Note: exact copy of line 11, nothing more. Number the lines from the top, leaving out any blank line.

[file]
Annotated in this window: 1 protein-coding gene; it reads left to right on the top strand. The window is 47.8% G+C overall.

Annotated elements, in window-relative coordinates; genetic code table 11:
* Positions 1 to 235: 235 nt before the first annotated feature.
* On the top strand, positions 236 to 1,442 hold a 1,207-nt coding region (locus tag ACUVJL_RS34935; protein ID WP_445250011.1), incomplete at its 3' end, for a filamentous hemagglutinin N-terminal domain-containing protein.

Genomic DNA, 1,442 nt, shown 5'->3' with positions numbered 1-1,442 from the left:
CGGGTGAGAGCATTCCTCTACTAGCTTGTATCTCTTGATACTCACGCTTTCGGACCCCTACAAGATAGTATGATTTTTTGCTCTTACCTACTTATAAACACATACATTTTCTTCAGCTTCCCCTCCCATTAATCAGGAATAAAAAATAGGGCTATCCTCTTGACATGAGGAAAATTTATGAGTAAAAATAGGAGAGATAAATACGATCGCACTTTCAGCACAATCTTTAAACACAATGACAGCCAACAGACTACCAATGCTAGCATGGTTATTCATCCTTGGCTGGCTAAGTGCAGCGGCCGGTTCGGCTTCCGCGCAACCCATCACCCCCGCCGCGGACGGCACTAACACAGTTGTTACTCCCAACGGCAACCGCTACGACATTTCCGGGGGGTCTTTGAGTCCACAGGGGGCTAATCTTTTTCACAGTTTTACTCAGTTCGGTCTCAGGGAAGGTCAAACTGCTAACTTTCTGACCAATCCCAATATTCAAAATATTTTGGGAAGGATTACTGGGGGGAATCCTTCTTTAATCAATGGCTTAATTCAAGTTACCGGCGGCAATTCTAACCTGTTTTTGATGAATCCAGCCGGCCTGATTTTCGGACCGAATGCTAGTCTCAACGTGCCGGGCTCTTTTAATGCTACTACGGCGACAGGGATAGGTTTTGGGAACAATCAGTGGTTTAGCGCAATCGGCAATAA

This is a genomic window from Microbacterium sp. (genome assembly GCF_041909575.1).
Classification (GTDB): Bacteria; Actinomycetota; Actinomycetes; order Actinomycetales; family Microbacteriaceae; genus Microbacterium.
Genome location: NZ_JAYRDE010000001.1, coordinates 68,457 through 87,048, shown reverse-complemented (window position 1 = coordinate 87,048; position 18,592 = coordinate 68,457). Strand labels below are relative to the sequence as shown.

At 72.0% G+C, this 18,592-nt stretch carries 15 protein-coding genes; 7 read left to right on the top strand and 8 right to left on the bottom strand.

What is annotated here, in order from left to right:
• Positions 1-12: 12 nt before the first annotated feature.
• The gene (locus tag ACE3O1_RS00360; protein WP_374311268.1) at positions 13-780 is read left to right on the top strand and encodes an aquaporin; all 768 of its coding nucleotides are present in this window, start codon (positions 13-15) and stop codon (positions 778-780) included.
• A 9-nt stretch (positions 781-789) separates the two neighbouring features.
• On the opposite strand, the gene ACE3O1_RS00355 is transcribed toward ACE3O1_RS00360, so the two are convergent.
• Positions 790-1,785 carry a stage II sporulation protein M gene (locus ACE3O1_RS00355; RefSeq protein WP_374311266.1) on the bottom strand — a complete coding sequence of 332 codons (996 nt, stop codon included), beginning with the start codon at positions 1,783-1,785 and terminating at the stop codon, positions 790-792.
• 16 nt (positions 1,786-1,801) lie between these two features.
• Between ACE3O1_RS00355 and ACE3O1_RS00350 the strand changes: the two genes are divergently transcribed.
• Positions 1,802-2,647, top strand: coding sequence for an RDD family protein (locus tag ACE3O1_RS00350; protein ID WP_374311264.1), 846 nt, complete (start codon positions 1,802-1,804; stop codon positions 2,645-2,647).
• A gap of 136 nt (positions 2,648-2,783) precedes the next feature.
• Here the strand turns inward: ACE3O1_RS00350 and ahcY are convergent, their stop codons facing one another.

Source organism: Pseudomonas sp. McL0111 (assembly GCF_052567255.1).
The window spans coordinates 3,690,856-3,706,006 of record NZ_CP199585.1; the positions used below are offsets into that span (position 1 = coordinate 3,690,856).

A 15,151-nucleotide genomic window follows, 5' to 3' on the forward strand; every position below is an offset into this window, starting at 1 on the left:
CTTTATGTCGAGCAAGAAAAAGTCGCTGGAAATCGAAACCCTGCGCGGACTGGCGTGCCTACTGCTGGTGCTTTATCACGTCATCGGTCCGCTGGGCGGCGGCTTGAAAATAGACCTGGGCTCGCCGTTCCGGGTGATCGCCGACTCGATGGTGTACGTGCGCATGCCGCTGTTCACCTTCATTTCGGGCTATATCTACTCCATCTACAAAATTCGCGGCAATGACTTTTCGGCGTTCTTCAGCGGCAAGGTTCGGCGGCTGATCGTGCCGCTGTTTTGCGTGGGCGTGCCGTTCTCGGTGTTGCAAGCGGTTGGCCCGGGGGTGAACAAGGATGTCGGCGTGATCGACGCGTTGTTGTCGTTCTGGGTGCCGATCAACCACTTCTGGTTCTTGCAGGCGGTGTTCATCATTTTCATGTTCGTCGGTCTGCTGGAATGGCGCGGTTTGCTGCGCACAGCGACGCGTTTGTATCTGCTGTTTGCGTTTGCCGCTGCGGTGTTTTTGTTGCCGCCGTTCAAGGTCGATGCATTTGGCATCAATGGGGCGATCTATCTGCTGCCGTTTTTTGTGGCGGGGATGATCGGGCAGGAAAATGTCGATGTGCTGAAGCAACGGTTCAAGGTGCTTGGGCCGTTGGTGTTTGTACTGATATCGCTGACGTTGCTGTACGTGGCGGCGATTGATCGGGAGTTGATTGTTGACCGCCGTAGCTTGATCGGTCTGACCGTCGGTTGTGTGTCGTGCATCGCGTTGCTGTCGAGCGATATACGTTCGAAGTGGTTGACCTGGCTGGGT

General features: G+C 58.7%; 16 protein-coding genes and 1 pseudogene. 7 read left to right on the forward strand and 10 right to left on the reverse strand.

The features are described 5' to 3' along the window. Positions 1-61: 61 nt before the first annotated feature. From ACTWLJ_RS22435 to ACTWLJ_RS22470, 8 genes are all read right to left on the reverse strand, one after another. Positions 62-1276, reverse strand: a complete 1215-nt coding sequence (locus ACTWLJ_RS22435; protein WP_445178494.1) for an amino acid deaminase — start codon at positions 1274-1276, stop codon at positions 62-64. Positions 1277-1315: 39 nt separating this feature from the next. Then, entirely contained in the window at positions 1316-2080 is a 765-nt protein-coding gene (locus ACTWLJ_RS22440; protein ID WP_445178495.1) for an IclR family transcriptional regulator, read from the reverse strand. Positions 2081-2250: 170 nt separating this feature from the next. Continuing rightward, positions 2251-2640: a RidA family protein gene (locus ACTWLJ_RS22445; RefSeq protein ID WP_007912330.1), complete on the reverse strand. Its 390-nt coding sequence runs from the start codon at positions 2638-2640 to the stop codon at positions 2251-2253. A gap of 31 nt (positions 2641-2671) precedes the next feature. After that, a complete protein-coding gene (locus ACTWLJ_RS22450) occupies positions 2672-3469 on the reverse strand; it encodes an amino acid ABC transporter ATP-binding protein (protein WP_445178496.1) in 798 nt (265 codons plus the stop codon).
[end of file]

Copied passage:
What is annotated here, in order from left to right: